How to Reformat a New External Hard Disk
Reformatting a new external hard disk? You wouldn’t think this would constitute any challenge, would you? You start up Disk Utility, you select the external disk, you switch to the Erase panel, and you take a deep breath and click Erase, right? Wrong.
It happens that, perhaps because of the changing economics of external hard disk acquisition (fancy talk for “they’ve gotten a lot cheaper lately”), I’ve recently had to reformat several new external hard disks. These include a shirt-pocket sized Maxtor Mini for taking my compressed music collection along on airplane trips, a larger Maxtor OneTouch that I made a friend buy when I discovered that his wife’s compulsive ripping of The Prisoner episodes from the local library had filled up her iMac’s internal disk, an AcomData to serve as my mother’s iMac’s Time Machine backup, and most recently a whopping 1 TB Fantom GreenDrive, a rugged, cool, silent machine that I picked up for less than $100 at Buy.com. In every case I started by trying
to use Disk Utility’s Erase panel, and in every case I encountered some sort of initial failure. In the case of the Fantom drive, there were even printed instructions saying to do this, and they were wrong. Wrong, I tell you!
So, since experience has taught me the right way (repeatedly, because I so readily forget what experience has taught me), I’m going to give you the benefit thereof and put this canard to rest once and for all. This is what you do:
Launch Disk Utility. Plug the new external drive into your computer, provide it with power as needed, and switch it on. When the new disk appears in Disk Utility, select its top-level icon. (I stress this because the disk is represented by two icons, one for the physical disk, as it were, and one for the single volume it contains.) Now switch, not to Erase, but to Partition.
On the Partition pane, everything will appear to be greyed out, as if you had encountered a brick wall. That’s because before you can do anything, you have to change the partition arrangement, using the Volume Scheme pop-up menu. You have to do this even if you don’t actually want to change the number of partitions. So, the Volume Scheme pop-up menu starts out saying Current. Change that. The minimal change is to 1 Partition. I’m not going to tell you that you need any more partitions than one, or how big they should be; that’s up to you, and depends on how this disk will be used.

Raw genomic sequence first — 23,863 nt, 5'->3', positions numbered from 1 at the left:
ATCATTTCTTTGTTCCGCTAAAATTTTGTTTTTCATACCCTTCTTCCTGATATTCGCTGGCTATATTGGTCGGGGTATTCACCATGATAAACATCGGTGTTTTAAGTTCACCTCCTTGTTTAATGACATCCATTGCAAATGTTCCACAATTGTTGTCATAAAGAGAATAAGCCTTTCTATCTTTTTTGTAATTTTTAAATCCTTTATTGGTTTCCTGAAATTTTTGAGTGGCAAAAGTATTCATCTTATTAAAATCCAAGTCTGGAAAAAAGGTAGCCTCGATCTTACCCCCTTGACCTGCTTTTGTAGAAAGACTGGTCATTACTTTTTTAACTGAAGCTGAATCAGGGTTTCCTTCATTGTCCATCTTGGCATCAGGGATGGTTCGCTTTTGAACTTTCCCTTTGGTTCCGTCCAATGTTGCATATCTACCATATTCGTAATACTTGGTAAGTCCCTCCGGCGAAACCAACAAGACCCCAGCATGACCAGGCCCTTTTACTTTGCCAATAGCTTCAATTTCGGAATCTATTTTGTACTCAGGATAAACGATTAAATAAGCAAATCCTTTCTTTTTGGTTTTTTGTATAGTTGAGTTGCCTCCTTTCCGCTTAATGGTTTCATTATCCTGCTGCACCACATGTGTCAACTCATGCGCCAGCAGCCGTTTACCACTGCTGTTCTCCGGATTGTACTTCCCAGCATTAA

Now stop. Stop! I know you think the next thing to do is give the drive a name and assign it a format – probably Mac OS Extended (Journaled), the default (and rightly so). But don’t do it yet. See the Options button below the rectangular graphic depicting your partition scheme? Click it. Click it! This is the key, all-important step. From this one step stems all the trouble or goodness, the success or failure that your reformatting of this new external hard disk will be met with.
Why? Because there are three possible partition schemes, and many disks come with Master Boot Record, which is absolutely wrong for a Mac. You must choose between GUID Partition Table and Apple Partition Map. The latter is the most universal for use with Macs; you can’t go wrong this way, unless you want to use the disk as a startup disk. If you do, then your choice here depends on what kind of Mac you want to start up from this disk. Intel-based Macs prefer GUID Partition Table; they can boot from disks partitioned using Apple Partition Map, but won’t let you install Leopard to such disks directly (you must clone a copy of Leopard from a GUID-partitioned disk to get this to work), and will prevent you from installing
firmware updates on your Mac while you’re booted from such a disk. On the other hand, PowerPC-based Macs can boot only from an Apple Partition Map disk. (See Jonathan “Wolf” Rentzsch’s “Booting an Intel iMac from an External Drive,” 2006-01-30.) Apple also cautions that the same distinction applies if the disk is to be used as a Time Machine backup, though I’m not entirely certain why.
So choose your partition scheme and click OK. Now enter a volume name and a format, and click Apply. Presto! The disk is reformatted in the twinkling of an eye, and is ready for use.